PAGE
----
Water, water everywhere: How San Diego Can Become Water Self-Sufficient—And Even Be a Water Exporter
A Commentary By Jim Bell
May 10, 2009 (San Diego)--Many experts are projecting doom and gloom, scenarios of decreasing water supplies and increasing cost, yet the San Diego/Tijuana Region can easily become renewable water self-sufficient and even become a net water exporter. Yes, that’s right. We can have plenty of water for drinking, showering, growing food and even swimming—with liquid assets to spare.
Even if we assume the worst case scenario of zero precipitation and the complete cutoff of all imported water, the San Diego/Tijuana Region could completely replace all the freshwater it currently uses by installing PV panels over 4.3% of its roofs and parking lots. In 2015, 4.3% of our region’s roofs and parking lots will be about 9 sq. miles, or as shown in the graphic, 4.5 sq. miles on each side of the border.
The above statement is based on the following assumptions:
1. A yearly average of 5-hr. of sunlight per day,
2. 1,000 sq. feet of roof and parking lot per capita,
3. An average potable water consumption level of 180 gallons per capita per day,
4. A 2015 regional population of 6 million people,
5. That 70 gallons of freshwater can be extracted from seawater per kWh of electricity consumed through reverse osmosis (RO)
6. PV (photovoltaic panels) 15% efficient at converting sunlight into electricity, (Commercially available panels are already pushing efficiencies of 20% or better).
The electricity produced by this system would be used to power large scale reverse osmosis (RO) pumps to convert seawater into freshwater. The pumps push seawater through filters that let freshwater through while excluding salt, other minerals and contaminants in general.
The issue of sucking marine life into reverse osmosis (RO) system can be solved if seawater to be processed into freshwater is extracted from wells close to the ocean above high tide instead of direct ocean extraction. Since seawater coming into such wells would be sand filtered, marine organisms will be eliminated from the process.
Similarly, since “waste water” from the RO process will be twice as salty as seawater, it will have to be diluted by mixing it with seawater, also extracted from the near ocean wells, until the water to be returned to the ocean is no more than 20% saltier than seawater. Once diluted, its release into the ocean would be defused as an additional precaution against negative ecological consequences.
Mining RO waste water for salt and other minerals opens up other local business and employment opportunities for the region and could potentially eliminate the need to return RO wastewater to the ocean at all.
The size of the “worst case scenario” RO system discussed above could be cut in half, if recycled sewage water was filtered and disinfected, then used for irrigation. Using graywater at home would also be a plus for efficient water use. This is because half of the potable water currently used in our region is used for irrigating landscaping and crops.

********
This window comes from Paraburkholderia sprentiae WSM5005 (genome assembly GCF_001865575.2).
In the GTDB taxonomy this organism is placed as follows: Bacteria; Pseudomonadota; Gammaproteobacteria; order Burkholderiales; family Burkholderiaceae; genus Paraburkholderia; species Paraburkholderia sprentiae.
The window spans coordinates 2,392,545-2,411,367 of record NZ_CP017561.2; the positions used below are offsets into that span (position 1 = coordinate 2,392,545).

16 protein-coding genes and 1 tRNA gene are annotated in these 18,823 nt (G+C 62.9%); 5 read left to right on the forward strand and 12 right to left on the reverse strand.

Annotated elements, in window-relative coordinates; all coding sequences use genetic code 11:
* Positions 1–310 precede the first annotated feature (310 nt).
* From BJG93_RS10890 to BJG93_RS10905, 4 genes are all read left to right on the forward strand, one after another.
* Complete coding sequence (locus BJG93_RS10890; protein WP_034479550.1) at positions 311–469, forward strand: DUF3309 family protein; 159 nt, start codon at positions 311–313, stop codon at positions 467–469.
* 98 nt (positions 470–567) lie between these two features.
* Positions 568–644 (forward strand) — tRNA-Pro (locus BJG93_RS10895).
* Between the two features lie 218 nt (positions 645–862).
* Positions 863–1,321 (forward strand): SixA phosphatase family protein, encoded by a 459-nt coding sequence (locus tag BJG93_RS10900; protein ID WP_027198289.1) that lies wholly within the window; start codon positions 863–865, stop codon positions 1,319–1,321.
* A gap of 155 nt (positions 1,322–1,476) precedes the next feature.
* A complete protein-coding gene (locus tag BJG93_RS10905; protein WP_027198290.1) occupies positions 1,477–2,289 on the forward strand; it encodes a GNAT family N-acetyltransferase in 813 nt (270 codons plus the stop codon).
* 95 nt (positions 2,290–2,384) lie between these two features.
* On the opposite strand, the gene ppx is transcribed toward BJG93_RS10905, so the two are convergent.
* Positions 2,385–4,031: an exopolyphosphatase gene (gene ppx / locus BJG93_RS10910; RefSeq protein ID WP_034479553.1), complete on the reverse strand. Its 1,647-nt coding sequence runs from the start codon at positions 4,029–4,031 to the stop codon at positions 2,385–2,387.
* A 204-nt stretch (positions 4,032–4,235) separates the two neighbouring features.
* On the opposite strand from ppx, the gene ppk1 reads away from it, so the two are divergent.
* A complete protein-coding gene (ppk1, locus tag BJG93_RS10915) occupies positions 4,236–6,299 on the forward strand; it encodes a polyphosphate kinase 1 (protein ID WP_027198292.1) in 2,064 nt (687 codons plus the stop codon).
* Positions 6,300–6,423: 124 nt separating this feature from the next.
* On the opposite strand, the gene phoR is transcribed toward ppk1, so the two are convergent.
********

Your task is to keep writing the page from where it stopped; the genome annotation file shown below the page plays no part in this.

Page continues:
Water-use efficiency improvements could reduce the role of renewable-energy-powered RO as well.
Combining water recycling and efficient water use with better rainwater runoff collection and storage systems, our region would only need to install 15% efficient PV panels on 2% of its roofs and parking lots to provide equal or superior water use services in the future, compared with what we have today. Plus, if we want more freshwater, we can cover more roofs and parking lots with PV panels to power expanded RO capacity and create all the freshwater we want.
Jim Bell is an ecological, designer, author and lecturer who is an nternationally recognized expert on life-support-sustaining development. His projects include the design and construction of the San Diego Center for Appropriate Technology and Ecoparque, a prototype wastewater recycling plant in Tijuana, Mexico that converts sewage into irrigation water and compost. He also worked as a consultant for the Otay Ranch Joint Planning Project and the East Lake Development Company. He has also served as the ecological designer for a life-support-friendly hotel for Terra Vista Management and for the Ocean Beach People's Food Cooperative's new "green" store. Jim has more than 40 years experience in the design and construction industry. As a lecturer, Jim speaks to many groups each year. His lecture credits include the AIA California State Conference, the Society for International Development's World Conference in Mexico City, and keynote addresses at the University of Oregon's first "Visions for a Sustainable Future" conference and the State of Oregon's Solar Energy Association Conference. Jim is often interviewed on television, radio, and by the written press and has been a guest on National Public Radio and the Art Bell Show. Jim has served on the Board of Directors of the San Diego Ecology Center, I Love a Clean San Diego, Environmental Health Coalition, and the California Association of Cooperatives. Currently, he serves as Director of the Ecological Life Systems Institute and the San Diego Center for Appropriate Technology. He's also a Board Member of Ocean Beach People's Food Coop and is a member of the San Diego Regional Apollo Alliance.
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seawater capture wells
With projected rising sea levels, the time to make these RO sand-filtered wells is now.